A few days ago, I conducted what I thought of as an experiment in listening: you can read the original post here. I published a jazz drum solo I had recorded in 1973, without identifying the player, saying only that it was a professional musician. I supplied the date to narrow the field . . . thus, it couldn’t be any number of famous contenders. Because I respect the vast experience my readers bring to this blog, I asked that they do more than supply a name. I had no prizes to offer, but promised to reveal all. Here, once again, is the solo:
On this page, and on Facebook, people responded. I am of course honored that professional musicians read JAZZ LIVES and wrote in. One or two listeners heard a particular drummer and “answered the question”; others sent in gratifying explanations of what they’d heard. I’ve edited out the names and offered them in approximate order.
I hear a drummer with excellent time and a swinging feel. This solo is tasteful, thoughtfully composed, and shows an understanding of all the greats associated with the Condon style, the top players of the swing era, and some of the early modern jazz masters. I like that this drummer chose not to make this a technique show, despite apparently having plenty of chops. I’m not sure who it is, but I would bet that it’s somebody with whom I’m familiar. I like! A lot! Oh, and I meant to say I love the use of dynamics, varied phrase lengths, and the tones this drummer gets out of the kit. Great touch.
The timing of the cymbal crashes and the tones of the drums sound like George Wettling (to my ears). (But it can’t be, as George passed away five years before the recording was made)!
I haven’t the faintest idea who it is, but I appreciate that he/she keeps the listener clued in as to where the beat is and makes real music, not just flashy noise, with taste and drive.
Tasteful drumming. Swings, without being noisy. Have heard Lionel Hampton do things like this.
I’m guessing it’s a trick question that you might have given us a hint to with your use of the word “she”. So I’ll guess Karen Carpenter.
I hear a New Orleans undercurrent.
Swing drummer, listened to Krupa.
I was listening to see if I could pick up a particular melody within the solo, but could not. The swing style is obvious, and the chops are good, but it’s more bashy/trashy than a Rich or Bellson. Cozy Cole comes to mind, but the count off to bring the band back in is too high in tone of voice. The style and vocal “growling” underneath the solo have shades of Lionel Hampton (who always reminded me of a bleating Billy Goat behind his brilliant solos on the Carnegie Hall and other live Goodman stuff). He also makes the crowd laugh at several points, as Hampton might with all his showbiz tricks. So I guess I’m going with Hampton!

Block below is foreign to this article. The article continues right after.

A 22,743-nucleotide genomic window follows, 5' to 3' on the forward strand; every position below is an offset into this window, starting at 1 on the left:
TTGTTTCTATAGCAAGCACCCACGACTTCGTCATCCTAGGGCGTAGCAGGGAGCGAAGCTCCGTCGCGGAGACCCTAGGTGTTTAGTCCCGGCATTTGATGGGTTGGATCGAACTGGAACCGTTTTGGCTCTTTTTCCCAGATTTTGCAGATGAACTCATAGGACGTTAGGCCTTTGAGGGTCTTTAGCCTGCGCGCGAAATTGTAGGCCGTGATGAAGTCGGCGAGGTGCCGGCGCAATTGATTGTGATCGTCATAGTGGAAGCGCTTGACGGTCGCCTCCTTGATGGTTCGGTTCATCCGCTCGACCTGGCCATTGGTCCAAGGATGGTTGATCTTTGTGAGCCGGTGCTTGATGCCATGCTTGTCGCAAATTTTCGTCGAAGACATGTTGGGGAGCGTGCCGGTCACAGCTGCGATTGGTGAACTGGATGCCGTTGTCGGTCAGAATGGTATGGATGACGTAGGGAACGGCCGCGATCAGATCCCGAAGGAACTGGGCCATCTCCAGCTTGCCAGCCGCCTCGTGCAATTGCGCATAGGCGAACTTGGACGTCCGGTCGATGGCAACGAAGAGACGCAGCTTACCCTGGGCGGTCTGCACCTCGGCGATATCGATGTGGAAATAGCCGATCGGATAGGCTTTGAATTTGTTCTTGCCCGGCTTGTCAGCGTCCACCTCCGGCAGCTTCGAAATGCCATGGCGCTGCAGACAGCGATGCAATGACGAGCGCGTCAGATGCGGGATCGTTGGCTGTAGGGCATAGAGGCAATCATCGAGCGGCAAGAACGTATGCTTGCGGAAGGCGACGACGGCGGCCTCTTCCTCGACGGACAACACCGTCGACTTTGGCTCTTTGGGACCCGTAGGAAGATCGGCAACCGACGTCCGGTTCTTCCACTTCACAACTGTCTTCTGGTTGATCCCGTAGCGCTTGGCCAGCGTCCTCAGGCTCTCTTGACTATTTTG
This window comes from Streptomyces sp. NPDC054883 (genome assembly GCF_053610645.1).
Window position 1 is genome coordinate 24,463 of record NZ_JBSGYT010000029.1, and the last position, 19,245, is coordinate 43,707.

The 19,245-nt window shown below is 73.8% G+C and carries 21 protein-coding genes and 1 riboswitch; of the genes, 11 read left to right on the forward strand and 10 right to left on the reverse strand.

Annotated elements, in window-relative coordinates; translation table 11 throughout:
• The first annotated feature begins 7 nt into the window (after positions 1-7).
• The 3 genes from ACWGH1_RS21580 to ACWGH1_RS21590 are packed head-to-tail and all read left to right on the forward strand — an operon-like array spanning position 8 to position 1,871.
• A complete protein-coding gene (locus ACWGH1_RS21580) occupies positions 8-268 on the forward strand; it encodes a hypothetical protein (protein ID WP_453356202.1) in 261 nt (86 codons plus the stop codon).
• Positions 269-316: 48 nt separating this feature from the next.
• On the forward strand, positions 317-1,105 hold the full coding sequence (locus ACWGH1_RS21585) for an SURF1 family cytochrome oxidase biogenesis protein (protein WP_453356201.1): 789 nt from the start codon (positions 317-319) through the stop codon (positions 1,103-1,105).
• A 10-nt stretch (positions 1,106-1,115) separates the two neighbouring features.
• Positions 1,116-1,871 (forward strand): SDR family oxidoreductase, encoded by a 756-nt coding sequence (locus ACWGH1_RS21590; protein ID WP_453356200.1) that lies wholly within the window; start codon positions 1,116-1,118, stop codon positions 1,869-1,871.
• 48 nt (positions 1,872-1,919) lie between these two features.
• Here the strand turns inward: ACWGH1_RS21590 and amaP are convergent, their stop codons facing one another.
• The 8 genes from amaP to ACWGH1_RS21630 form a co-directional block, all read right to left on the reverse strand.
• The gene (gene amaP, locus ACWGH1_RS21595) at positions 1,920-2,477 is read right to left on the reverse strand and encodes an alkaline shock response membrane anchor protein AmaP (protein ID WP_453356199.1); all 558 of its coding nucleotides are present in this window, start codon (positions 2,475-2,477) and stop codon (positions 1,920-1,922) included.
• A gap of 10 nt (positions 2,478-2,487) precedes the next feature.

Of course you know who I thought of immediately!! Nephew Hal Smith! He’s the best drummer I know.
I like a guessing game, but this IS a stumper. I agree with [ ] – the drums and cymbals sound like the equipment Wettling used and there are a few moments where it does sound like. It’s not Hampton as he didn’t solo that way and that’s not his voice at the end. Oddly enough the voice sounds like Buddy Rich to me, but it’s sure not Buddy. That said – I’m guessing Mel Torme.
It could be Lynn Wallis…but it isn’t. Sorry..can’t do any better than that.
(to which someone responded: . . . “way off in every regard.”)
The bass drum is well dampened. Prefers use of snare than his/her toms. Influences are many!
I heard some Wettling influences. Good chops. I would have liked to have heard it in context of what was being played by the band, as it obviously is not a stand alone solo.
I wonder if we should think outside of the box? Definitely some Wettling in there, some Rich as well.
Yes, context is everything. What was the song? I couldn’t determine a count of bars…
Wise enough to pass the challenge on to more qualified ears and brains, preferably those who themselves are drummers and can discriminate between early executers like Baby Dodds, Gene Krupa and Buddy Rich and the suchlike, whereas I already know that I cannot. The knowledgeable might ask how bad things can become with the nowadays early jazz listeners´ capabilities and the answer will be that we don´t know that yet since there is still a future. Thanks for the listening opportunity though.
Loved it – that’s all I’ll say.
In this player, I hear what I hear in Pete Siers: the melody.